Author to see first novel in print… after brain condition made her FORGET she had written it
An author who survived a three month coma is celebrating the publication of her first novel – after completely forgetting she had written it.
Alexandra Singer was struck down with the crippling nerve condition cerebral lupus in 2008, while she writing her debut Tea At The Grand Tazi.
She was left with long-term memory loss and
had completely forgotten about the novel until her brother found the
half-finished manuscript while clearing her London flat.
Mission accomplished: Alexandra Singer, who survived a three month coma, is celebrating the publication of her first novel – after completely forgetting she had written it
Miss Singer's story mirrors that of S J Watson's
best-seller Before I Go To Sleep. In the novel the protagonist also
forgets she was a writer until she comes across her novel.
Despite being left unable to walk by the illness, determined Miss Singer has spent the last two years in hospital teaching herself to write again so she could complete on the book.
The 29-year-old, a former trainer corporate lawyer from Cheadle, Manchester, said: 'My experience was horrendous.
'The doctors thought I would be brain damaged and for six months I was paralysed and couldn’t speak.
'But it was the book that helped me to pull through. I apparently had the idea before the illness, but was too busy working to write it.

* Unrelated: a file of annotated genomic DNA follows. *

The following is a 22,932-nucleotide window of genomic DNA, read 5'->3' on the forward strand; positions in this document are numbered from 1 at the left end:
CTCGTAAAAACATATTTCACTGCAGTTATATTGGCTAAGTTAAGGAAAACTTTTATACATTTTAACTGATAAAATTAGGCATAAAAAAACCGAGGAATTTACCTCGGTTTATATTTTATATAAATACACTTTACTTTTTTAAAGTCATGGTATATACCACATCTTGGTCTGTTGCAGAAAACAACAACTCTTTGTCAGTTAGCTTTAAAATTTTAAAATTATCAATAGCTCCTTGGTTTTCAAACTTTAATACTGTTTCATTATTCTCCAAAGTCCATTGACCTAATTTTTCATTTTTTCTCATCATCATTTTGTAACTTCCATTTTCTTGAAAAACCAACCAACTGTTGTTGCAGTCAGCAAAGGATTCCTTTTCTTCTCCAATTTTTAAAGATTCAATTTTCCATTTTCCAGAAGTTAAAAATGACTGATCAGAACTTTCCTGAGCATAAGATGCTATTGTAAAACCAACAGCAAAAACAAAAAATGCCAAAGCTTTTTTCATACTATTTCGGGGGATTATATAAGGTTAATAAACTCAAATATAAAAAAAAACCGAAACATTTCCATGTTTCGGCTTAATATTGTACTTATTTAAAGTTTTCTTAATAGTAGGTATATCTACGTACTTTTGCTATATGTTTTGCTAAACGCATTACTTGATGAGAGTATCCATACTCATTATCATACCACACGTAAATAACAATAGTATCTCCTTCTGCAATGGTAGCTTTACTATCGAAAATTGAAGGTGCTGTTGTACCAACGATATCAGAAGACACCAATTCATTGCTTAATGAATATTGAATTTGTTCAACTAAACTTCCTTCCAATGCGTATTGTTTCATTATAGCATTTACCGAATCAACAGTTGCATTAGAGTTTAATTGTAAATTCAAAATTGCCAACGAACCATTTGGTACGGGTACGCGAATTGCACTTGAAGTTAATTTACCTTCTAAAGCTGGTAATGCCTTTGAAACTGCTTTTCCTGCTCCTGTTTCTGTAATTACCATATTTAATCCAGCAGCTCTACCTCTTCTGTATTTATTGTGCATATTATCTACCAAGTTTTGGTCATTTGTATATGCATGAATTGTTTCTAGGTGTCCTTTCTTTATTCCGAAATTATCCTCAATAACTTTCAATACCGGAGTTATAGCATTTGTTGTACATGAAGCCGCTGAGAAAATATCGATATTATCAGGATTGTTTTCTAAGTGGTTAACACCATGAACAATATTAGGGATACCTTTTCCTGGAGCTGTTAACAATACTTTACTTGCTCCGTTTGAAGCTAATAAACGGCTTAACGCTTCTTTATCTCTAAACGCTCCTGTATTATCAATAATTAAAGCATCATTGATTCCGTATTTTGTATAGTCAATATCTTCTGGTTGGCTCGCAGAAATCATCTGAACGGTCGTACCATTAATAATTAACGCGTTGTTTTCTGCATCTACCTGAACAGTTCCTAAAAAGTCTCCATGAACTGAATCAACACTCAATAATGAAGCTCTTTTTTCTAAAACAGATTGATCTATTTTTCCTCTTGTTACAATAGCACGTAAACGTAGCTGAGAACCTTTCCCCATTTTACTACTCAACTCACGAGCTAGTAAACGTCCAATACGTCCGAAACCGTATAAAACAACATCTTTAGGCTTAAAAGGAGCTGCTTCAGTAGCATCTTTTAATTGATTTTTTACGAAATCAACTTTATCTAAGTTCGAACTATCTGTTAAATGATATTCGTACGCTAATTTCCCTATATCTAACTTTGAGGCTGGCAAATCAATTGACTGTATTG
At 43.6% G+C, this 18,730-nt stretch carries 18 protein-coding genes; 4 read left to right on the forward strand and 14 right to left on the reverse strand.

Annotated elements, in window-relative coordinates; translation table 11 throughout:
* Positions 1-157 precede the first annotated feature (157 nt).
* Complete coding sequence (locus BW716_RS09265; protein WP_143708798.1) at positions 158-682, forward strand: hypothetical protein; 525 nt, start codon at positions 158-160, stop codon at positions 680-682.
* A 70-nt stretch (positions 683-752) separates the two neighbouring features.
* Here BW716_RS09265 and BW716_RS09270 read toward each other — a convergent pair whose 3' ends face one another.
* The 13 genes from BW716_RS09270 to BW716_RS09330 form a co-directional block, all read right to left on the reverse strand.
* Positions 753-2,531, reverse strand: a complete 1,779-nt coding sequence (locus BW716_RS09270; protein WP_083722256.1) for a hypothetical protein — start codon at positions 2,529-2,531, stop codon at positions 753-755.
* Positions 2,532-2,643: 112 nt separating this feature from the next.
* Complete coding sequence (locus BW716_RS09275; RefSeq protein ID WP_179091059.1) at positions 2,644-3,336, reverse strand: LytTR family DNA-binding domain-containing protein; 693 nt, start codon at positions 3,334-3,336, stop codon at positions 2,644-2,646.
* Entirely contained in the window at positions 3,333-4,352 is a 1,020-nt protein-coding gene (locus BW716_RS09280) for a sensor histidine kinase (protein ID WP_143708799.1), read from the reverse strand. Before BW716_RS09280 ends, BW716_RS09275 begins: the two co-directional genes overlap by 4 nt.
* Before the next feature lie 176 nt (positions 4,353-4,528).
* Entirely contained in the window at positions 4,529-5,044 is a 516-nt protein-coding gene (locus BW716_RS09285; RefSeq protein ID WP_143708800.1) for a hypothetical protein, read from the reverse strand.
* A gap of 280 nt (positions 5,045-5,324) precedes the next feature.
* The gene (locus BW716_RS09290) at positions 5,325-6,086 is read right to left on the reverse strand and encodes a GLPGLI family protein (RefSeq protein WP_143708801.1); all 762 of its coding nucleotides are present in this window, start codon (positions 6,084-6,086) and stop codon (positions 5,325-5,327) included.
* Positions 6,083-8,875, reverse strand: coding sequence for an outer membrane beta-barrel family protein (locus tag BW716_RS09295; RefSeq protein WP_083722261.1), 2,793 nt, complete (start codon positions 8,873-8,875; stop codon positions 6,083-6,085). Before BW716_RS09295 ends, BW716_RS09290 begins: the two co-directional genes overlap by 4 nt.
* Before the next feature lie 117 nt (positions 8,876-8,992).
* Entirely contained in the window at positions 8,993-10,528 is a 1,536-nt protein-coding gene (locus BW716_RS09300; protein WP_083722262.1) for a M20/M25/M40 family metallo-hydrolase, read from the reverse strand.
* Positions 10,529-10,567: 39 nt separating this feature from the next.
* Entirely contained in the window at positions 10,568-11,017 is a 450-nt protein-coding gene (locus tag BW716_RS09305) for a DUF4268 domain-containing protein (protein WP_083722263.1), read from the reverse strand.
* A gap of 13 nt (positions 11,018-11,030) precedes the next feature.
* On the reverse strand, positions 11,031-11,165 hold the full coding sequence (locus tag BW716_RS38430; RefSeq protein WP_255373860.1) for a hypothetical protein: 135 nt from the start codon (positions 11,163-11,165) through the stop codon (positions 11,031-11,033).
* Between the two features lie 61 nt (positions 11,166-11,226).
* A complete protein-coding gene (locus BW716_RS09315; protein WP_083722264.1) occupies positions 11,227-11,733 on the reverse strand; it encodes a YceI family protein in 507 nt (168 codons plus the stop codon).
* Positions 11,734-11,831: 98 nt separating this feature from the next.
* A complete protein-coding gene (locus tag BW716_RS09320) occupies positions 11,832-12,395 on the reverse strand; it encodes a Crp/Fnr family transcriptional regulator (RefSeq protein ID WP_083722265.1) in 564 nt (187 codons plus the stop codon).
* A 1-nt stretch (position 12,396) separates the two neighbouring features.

'I was excited when my bother brought the script to me in hospital and the prospect of finishing it inspired me to relearn to write.'
Alex was warned by doctors she might never be able to walk again and spent months fighting paralysis, breathing through a tracheotomy tube.
Singer said: 'The book is set in the evocative landscape of Marrakech, Morocco and follows a young expat Maia who struggles to take control of her life'
She still relies on a wheelchair to get about but has started walking slowly at home.
The determined writer said her novel became her focal point as she battled to regain her health following her illness.
The story draws on Alex’s own experiences of travelling and tells the tale of an expat in Morrocco struggling to make her way in the world.
It book is being published by Legend Press next month after Alex won the runner-up prize in the Luke Bitmead Bursary competition, set up to support young novelists in the memory of Legend Press author Luke Bitmead.
The Masters student at the University of Manchester, said: 'The book is set in the evocative landscape of Marrakech, Morocco and follows a young expat Maia who struggles to take control of her life, after succumbing to the seedy underbelly of the city.
'I was travelling a lot before I fell ill and met many unusual people, expatriates running away from their lives in the UK, which is what influenced the book.
'I am so lucky to have such a supportive family and to have an amazing University on my doorstep. They thought I was going to die but have supported me in every way.'
Following her experiences in the NHS, she chose to take the MA in Health Care Law and Ethics at the University’s School of Law in Sept 2011.
She also does freelance legal translation and research as well as lots of physiotherapy in her bid to walk again.